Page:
Nina Pomponio is one of the first people to have her student debt canceled thanks to the public service loan forgiveness program — and she has advice for other borrowers.
Recent Education Department data showed that less than 1 percent of people who applied to have their student debt canceled under the program, which allows certain not-for-profit and government employees to have their federal student loans erased after 10 years of on-time payments, were approved.
One of those lucky people is Pomponio, a lawyer at the Massachusetts Probation Service. In June of this year, she received the notice from FedLoan, the servicer for public service loan forgiveness, that her remaining debt of around $50,000 would be scrubbed and that her new balance was $0.
These are the public service loan forgiveness requirements. Often, if you don't meet one of them, you can make changes so that you do.
- Your loans must be federal direct loans.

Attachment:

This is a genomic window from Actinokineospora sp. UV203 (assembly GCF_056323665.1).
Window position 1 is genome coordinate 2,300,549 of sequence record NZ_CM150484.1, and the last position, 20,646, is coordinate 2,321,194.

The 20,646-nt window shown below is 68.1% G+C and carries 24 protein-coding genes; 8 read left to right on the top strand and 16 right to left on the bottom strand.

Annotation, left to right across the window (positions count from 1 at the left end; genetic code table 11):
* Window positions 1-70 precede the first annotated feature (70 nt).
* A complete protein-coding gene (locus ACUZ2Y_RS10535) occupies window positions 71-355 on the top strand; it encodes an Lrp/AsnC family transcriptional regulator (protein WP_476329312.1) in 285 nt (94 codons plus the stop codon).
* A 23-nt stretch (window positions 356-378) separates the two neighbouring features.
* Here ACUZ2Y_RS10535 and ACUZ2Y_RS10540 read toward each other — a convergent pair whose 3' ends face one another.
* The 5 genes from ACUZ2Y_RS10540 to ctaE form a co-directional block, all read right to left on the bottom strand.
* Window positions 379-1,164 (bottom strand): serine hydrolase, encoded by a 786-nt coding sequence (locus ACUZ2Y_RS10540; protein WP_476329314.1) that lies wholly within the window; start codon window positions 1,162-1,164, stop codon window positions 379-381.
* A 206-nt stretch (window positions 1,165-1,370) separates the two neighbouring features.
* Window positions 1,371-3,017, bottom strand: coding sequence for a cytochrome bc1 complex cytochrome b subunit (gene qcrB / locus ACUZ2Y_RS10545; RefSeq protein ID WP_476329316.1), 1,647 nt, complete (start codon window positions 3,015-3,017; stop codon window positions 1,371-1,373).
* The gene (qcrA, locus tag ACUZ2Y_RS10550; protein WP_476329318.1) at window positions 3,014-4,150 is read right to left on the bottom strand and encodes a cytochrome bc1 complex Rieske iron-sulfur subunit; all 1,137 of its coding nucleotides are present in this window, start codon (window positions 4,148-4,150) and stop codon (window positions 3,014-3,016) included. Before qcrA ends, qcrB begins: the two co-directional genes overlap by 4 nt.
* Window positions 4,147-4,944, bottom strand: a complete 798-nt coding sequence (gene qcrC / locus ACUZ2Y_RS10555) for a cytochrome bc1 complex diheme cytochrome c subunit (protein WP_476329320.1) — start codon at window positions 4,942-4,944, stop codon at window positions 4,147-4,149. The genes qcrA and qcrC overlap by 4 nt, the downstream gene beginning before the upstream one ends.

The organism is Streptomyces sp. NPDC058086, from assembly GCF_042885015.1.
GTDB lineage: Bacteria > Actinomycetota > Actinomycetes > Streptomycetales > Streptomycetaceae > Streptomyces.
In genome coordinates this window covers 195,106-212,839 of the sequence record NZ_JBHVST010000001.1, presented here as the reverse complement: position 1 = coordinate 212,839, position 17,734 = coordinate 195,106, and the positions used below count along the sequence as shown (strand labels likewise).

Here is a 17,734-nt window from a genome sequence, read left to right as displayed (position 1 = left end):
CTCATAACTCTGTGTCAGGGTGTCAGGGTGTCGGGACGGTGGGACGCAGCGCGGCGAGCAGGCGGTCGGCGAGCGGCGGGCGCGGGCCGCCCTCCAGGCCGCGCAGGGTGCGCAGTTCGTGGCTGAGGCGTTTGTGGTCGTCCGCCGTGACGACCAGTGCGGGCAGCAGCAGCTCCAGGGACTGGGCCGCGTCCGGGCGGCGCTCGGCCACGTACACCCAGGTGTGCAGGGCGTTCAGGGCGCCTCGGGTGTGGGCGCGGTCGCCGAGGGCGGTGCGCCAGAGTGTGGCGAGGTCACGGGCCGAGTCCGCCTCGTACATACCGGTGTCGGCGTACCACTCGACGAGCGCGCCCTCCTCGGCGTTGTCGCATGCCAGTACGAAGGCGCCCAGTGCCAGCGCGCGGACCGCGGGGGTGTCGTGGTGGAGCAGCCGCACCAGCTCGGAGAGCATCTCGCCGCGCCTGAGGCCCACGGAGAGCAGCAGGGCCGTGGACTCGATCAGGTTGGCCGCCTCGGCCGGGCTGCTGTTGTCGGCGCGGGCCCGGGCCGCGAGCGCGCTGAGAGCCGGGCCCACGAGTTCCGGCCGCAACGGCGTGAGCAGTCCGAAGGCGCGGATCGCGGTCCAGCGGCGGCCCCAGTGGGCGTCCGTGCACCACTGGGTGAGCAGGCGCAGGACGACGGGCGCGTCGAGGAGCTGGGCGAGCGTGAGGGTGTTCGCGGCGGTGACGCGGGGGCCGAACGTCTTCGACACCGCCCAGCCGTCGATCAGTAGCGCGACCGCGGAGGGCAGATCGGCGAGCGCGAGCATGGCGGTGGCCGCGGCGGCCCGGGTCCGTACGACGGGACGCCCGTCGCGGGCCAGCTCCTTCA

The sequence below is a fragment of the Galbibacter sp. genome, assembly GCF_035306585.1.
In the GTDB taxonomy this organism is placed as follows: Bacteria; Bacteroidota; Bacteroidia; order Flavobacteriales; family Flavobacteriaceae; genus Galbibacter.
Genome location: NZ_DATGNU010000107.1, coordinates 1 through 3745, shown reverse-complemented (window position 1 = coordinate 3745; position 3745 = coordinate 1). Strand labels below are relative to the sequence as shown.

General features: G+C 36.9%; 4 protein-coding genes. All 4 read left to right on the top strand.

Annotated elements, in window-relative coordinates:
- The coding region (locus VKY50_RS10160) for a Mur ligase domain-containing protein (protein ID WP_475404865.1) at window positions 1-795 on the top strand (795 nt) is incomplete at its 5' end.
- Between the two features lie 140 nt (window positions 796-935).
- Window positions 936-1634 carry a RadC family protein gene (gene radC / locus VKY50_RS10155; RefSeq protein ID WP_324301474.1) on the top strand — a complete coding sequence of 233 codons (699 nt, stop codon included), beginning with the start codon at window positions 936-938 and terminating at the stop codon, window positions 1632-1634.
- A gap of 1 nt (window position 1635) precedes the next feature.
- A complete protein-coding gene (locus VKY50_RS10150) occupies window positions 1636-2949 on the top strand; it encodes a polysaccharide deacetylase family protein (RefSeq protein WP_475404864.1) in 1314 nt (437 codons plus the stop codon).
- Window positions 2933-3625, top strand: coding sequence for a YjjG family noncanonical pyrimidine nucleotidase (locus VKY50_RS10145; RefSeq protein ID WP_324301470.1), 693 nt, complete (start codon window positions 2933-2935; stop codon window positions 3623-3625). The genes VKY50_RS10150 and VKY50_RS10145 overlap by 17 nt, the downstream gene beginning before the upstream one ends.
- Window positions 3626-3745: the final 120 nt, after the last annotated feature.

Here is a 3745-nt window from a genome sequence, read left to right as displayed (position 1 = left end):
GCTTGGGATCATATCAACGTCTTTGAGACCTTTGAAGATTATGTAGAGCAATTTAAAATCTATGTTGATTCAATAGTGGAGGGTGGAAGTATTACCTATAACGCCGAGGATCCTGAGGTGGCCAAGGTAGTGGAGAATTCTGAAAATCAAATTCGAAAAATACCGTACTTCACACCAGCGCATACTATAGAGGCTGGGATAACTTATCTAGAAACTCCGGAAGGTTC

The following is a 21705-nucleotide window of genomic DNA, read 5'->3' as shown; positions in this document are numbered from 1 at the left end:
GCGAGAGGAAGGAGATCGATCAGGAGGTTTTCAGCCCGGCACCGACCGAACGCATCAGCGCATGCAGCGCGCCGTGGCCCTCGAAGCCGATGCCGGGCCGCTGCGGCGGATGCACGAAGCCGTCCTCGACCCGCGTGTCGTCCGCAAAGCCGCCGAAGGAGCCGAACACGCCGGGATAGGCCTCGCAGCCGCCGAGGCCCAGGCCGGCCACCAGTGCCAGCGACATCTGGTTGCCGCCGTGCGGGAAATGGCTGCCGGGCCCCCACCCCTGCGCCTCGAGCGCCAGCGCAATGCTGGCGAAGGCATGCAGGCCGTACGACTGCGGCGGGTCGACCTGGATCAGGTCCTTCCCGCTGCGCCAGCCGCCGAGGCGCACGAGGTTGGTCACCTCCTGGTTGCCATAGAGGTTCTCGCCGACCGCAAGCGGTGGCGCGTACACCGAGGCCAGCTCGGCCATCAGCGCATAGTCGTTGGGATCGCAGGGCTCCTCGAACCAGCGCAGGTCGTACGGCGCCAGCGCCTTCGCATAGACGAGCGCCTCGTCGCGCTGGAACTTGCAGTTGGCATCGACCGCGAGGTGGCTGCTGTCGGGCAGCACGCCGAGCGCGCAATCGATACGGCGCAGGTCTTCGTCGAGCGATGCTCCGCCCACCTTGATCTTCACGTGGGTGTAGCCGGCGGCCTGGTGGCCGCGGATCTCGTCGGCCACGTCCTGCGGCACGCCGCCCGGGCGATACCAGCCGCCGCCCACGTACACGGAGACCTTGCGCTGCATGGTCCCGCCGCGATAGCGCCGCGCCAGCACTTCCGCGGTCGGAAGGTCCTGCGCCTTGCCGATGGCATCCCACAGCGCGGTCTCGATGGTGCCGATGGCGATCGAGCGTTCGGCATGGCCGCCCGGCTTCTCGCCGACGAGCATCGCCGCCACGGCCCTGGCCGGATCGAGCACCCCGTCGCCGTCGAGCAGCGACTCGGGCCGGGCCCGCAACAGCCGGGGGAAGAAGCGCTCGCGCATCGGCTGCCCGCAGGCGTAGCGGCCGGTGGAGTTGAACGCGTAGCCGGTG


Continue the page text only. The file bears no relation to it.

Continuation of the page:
- Your employer must be a government organization at any level, a 501(c)(3) not-for-profit organization or some other type of not-for-profit organization that provides public service.
- By the end, you need to have made 120 qualifying, on-time payments in an income-driven repayment plan or the standard repayment plan.
Pomponio realized just how few people had also crossed the finish line during a recent phone conversation with a representative at FedLoan.
"The guy was so excited," she said. "He was like, 'Oh, my god. You're the first one we've seen.' I was like, 'Just me?'"